How do you usually explain energy technology?
To me energy technology is about providing energy to people in an efficient and sustainable way. I do however feel that the scope included in energy technology is becoming wider. While traditionally relating to very hard-core oil and gas technologies, i.e. how can we produce the maximum amount most efficiently, the shift towards electrification and renewable energy is opening up a much wider space to explore.
What do we do particularly well in Norway?
Norway has a fantastic ecosystem and competence base when it comes to providing energy in sustainable ways. One of the unique things I think makes Norway particularly well positioned also for the future is our collaborative culture. Collaborating in new ways will be of essence to solve the challenges the world is facing such as climate change and population growth.
Recommended reading / viewing on energy technology?
I had great pleasure listening to your podcasts Silvija when I was on maternity leave recently and walking for hours with my daughters in their buggy! Apart from that, personally I am more fan of engaging with people than reading. We currently collaborate a lot with students and it is very fascinating to hear their perspectives. That shows me that even if I feel young it is a long time since I graduated, and I think we really need to listen to the young generation.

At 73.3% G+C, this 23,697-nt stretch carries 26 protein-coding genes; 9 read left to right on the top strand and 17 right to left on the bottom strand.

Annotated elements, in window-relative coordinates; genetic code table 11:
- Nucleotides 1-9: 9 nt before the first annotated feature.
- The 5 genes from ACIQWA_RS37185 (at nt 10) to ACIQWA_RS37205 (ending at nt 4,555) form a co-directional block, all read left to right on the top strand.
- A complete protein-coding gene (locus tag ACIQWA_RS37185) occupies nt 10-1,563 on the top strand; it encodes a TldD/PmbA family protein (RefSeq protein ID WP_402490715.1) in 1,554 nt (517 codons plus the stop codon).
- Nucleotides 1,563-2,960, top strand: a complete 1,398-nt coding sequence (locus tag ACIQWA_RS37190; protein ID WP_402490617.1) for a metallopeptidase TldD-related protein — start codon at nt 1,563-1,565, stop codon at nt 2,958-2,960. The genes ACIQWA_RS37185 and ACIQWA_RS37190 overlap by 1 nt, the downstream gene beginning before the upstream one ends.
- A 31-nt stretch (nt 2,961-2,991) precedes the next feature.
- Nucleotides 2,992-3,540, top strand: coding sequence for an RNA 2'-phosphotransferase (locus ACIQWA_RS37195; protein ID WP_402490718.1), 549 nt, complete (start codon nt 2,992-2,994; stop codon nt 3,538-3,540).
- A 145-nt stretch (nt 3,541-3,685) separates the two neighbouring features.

A favorite energy technology quote?
It is not a quote just for energy technology – but there is an African proverb that I think applies to how we need to approach the challenges of tomorrow: “If you want to go fast – go alone. But if you want to go far – go together.” To me the power of collaboration cannot be underestimated when exploring for the future.
Most important takeaway from our conversation?
Diverse and multi-disciplinary teams with great competence and passion can create great things. But, that being said – it is everyone's responsibility to take part in the energy transition to drive our society forward. I would like to challenge our listeners today to think about how they can contribute - and then act on it!